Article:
On Black Terry Cat, the new album from Xenia Rubinos, the Brooklyn-based musician tries to find a coherence in the many musical, cultural, and political forces swirling around her and all of us. She wrangles the effects of soul, rock, jazz, computer blurps, rap flows, romantic longing, racial perceptions, consumption, lethal police force, and much more into a powerful sum. To get a sense of where her head was during the making of her first effort for Anti- Records, we talked to her about the invisible forces that connect us and the visible cultural divisions of New York City restaurants.
A lot of times when people have an album coming out, the artist talks about the musical influences, but I’m curious what some of the major societal or cultural influences on this album were. What was going on in the world that shaped what you wanted to do with this album?
I wrote this record over a period of two years. This was the first time for me to focus on the lyric writing a little bit more and to ask myself what I wanted to say and being more specific. In some of the lyrics I’m grappling with my own space in this country and the way I want to move in my ethnicity.
One of the things that stood out [during the writing of the album] was a lot of the gun violence and the racial tensions that were coming to a head. I’ve been talking about the Michael Brown case [in Baltimore] that was happening the summer I was finishing “Black Stars.” That kind of redefined the meaning of that song for me.
Did you change the lyrics or was it more of a feeling?
It was more of a feeling. I was going through a couple rewrites of that song, there were a couple different versions, but I ultimately decided to stick with the original lyrics that were a bit more open ended and a bit more abstract. I wrote another version of the song with a chorus that was a little bit more traditional and little bit more specific. It felt disingenuous. It felt like I was trying too hard, so ultimately I decided to go back to the original lyrics. Ultimately I am inspired by my surroundings and what’s going on around me, but I wish people would just take away whatever they’re going to take away [from the songs]. I have my personal interpretation of that song in that moment, which will continue to change over time as I play it live and move through time.
How important is the cross-cultural pollinating that inevitebly happens in America to your music?
Being American and living in New York City, I’m used to being around people from all different cultures. This country is a country of immigrants, and in music today, different cultural reference and different musical references being thrown into a work is pretty fluid, it’s not an uncommon thing. I don’t think that it’s as shocking or as uncommon as some people might suggest. More than this cross-cultural pollination, in music I’m interested in mashing up things that might not belong together and seeing how they work. Some of my favorite musical moments happen when you’re bringing different sounds or different textures that you wouldn’t think belong together, but then they do and they create this new hybrid sound. That inspires me. But I’m not sitting down and trying to write a song and saying, “Okay cool, I’m going to use some blues form, then I’m going to mix in this other thing.” I’m not consciously trying to make a cultural statement in that sense, I’m just working with different sounds.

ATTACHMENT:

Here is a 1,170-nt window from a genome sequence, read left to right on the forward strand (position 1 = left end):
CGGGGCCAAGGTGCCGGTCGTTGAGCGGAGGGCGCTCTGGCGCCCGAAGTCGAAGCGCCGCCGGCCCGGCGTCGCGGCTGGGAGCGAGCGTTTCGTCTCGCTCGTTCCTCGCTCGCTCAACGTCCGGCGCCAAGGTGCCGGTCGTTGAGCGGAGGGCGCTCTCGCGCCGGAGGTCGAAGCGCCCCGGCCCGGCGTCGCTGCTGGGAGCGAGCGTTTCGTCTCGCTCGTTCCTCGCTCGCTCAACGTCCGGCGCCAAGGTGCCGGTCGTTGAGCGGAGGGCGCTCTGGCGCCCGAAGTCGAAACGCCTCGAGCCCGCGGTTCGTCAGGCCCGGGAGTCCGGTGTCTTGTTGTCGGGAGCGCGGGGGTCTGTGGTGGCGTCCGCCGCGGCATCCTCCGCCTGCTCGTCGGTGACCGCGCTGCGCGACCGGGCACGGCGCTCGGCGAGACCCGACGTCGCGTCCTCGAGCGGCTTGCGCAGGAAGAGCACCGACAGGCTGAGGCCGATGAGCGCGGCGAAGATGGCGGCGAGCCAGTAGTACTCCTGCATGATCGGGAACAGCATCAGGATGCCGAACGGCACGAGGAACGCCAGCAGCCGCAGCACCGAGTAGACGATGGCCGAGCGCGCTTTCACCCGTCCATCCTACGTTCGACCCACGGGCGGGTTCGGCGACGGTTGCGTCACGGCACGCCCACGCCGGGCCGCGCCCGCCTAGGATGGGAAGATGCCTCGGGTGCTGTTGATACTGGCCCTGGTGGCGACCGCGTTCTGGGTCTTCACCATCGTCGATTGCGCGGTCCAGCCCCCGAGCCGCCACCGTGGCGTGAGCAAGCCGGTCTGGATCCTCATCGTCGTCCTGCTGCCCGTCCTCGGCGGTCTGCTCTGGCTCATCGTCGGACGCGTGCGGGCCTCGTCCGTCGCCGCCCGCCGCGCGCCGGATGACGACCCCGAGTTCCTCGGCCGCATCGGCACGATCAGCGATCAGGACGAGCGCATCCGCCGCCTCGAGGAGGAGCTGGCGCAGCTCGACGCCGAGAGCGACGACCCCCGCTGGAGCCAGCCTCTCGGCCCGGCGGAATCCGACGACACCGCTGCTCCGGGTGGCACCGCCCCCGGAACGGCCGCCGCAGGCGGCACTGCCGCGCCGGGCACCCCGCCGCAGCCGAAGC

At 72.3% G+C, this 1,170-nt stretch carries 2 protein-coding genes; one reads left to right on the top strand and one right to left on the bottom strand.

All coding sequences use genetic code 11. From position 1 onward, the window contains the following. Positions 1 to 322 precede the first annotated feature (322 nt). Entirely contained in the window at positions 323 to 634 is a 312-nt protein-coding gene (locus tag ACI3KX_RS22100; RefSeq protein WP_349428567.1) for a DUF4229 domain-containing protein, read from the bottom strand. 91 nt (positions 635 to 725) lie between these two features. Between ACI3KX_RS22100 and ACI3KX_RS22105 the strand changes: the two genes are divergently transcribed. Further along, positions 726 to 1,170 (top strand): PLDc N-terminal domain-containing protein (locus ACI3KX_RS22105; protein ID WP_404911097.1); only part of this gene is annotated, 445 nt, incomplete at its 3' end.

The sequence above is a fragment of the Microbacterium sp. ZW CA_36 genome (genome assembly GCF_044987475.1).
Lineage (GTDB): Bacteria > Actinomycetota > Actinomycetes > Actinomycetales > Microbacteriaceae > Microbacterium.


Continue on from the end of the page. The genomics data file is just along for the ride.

There seems to be a strengthening political movement in conservative America that tries to pretend that we aren’t really a culture of many intersecting cultures, or that this hasn’t been the reality in America for a very long time. I think some of those ideas play a bit into your song “Mexican Chef” with it’s chorus “French bistro, Dominican chef/ Italian restaurant, boriqua chef/ Chinese takeout, Mexican chef.” Can you tell me how that song came about?
I was walking down the street in New York running some errands and I saw a lot of restaurants setting up for the night, and in the back, all the chefs and the folks that work in the kitchen were blasting ranchera and bachata, then in the front of the restaurants, all the waiters and the hosts were spinning pop or indie music. I thought that was a funny split universe in one place. I kept walking past all these places that were essentially doing the same thing while setting up for the night. So I started mumbling these words and by the time I got home I had the whole song. I thought it was a little rhyme or poem or story or whatever, so I just wrote it down and was laughing about it. Then I started jamming with my drummer Marco Buccelli and we just demoed the song in two hours flat. We had so much fun. We were inspired by Daptone’s recordings and their recording technique. I was also listening to a lot of Rufus and Chaka Khan at the time, so that inspired the way I’m singing on that track and playing bass.
Speaking socially, that song is a commentary and I don’t want to say I’m writing a protest song. It is in some sense socially conscious, but it’s also coming from a joyful place. I’m poking a little fun of that reality of an invisible workforce that we don’t really see as much and that we don’t really talk about that is keeping our cities and countries running. But at the end of the day it’s coming from a joyful place and not an angry place necessarily. I like to play with that contrast when maybe saying something that people might not so comfortable talking about.